An overhaul of the tax code for the nation
The heavy taxes imposed on the wealthy by the former Moon Jae-in administration will soon be lifted. As part of the tax code overhaul plan unveiled last Thursday by the Ministry of Economy and Finance, the Yoon Suk-yeol administration is proposing sweeping tax cuts to boost domestic demand and market-led growth. private sector.
First, middle to working class income tax will be lowered. The income base for two lower tax rates for employees whose annual salary is 88 million won ($67,050) or less will be increased by 2 million won. Those earning 50 million won per year will save income tax of 360,000 won per year, and those earning 78 million won per year will save 540,000 won.
The top corporate tax rate is also down. The top tax rate that was raised to 25% under the previous administration would drop to 22%, but it is still higher than the average of 21.5% for member countries of the Organization for Economic Co-operation and Development. A lower tax rate could encourage more investment in Korea by domestic and foreign companies.
The threshold for small and medium enterprises subject to the 10% special tax rate will be raised from 200 million won to 500 million won to expand the tax benefit in hopes of persuading small businesses to increase investment and hires. The surcharge imposed on multiple owners will be removed to impose a tax based on the total value of the properties instead of the number of houses they own.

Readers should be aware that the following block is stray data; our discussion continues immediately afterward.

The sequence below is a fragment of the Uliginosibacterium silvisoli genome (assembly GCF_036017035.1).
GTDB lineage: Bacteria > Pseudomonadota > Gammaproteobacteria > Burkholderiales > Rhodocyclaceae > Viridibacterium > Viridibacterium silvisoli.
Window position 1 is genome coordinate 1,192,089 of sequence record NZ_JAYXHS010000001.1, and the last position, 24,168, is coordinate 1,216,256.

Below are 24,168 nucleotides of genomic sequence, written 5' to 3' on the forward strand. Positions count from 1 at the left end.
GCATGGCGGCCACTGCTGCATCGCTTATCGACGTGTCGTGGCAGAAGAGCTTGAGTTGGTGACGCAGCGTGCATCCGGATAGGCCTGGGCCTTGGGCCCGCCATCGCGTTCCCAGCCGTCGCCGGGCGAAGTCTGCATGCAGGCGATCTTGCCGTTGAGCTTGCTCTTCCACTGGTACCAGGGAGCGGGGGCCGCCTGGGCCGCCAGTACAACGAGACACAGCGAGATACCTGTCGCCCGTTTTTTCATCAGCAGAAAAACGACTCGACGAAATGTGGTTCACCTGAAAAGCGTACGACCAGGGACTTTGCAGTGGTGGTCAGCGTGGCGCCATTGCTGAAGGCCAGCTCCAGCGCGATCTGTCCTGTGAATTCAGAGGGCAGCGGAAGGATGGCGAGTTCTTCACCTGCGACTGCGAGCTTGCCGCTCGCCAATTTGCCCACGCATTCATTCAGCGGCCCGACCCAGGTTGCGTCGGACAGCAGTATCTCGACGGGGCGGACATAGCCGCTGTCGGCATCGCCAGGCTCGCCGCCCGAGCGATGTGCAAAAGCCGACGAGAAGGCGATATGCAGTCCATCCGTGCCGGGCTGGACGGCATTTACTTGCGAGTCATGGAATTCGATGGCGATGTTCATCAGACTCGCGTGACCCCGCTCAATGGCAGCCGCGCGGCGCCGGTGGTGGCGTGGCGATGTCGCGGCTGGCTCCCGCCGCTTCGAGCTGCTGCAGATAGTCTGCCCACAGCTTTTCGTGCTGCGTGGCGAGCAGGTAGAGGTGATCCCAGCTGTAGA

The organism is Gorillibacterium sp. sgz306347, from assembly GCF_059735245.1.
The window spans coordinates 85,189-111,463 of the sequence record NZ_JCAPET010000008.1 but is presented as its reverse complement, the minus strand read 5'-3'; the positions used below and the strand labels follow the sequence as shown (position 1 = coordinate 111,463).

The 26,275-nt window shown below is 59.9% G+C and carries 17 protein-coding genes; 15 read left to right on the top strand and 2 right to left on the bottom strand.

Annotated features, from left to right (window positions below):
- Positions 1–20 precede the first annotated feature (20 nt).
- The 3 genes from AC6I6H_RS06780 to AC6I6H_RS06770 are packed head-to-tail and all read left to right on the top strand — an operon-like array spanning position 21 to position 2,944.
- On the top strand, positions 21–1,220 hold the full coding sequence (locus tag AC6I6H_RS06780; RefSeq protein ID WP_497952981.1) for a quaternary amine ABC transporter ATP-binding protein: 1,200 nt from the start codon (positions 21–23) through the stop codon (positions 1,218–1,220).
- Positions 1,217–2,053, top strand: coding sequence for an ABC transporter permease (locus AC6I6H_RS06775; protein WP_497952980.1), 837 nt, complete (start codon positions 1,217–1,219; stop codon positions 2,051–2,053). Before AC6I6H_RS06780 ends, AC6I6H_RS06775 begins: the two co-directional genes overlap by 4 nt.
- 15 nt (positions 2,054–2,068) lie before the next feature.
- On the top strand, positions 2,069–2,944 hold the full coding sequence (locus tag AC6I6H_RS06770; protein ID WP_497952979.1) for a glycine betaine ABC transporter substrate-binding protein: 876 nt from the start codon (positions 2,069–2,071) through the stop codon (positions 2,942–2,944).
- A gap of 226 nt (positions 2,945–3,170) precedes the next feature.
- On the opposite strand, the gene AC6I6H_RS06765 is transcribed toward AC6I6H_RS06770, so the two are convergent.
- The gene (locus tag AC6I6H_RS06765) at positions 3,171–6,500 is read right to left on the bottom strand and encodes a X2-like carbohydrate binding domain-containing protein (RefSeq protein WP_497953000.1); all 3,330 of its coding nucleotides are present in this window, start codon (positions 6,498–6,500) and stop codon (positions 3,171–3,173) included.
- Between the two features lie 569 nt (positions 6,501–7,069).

The cuts would reduce tax revenue by 13 trillion won a year from next year to 2026. Managing public finances so as not to widen the budget deficit will be a challenge for the new administration. The Conservative government is under pressure to address fiscal health which was made worse by massive spending under the previous government. Radical deregulation may be the only realistic solution for fiscal health. If regulations are removed, businesses can increase investment and income, which in turn can increase tax revenue. If hiring expands, rising household income could also help boost domestic demand.
The tax review proposal requires the approval of the Democratic Party (DP)-dominated National Assembly, which opposes tax rate cuts for corporations and wealthy individuals. Park Hong-keun, leader of the DP floor, has sworn to block the movement. But the corporate tax rate can affect the competitiveness of enterprises in borderless competition. Finance Minister Choo Kyung-ho pointed out that more than 60,000 jobs had been lost overseas due to high tax rates for the corporate sector. The DP could use its majority power against the new government suffering from a low approval rating. But he should not oppose the rationalization of the system of tax rates aimed at revitalizing the economy.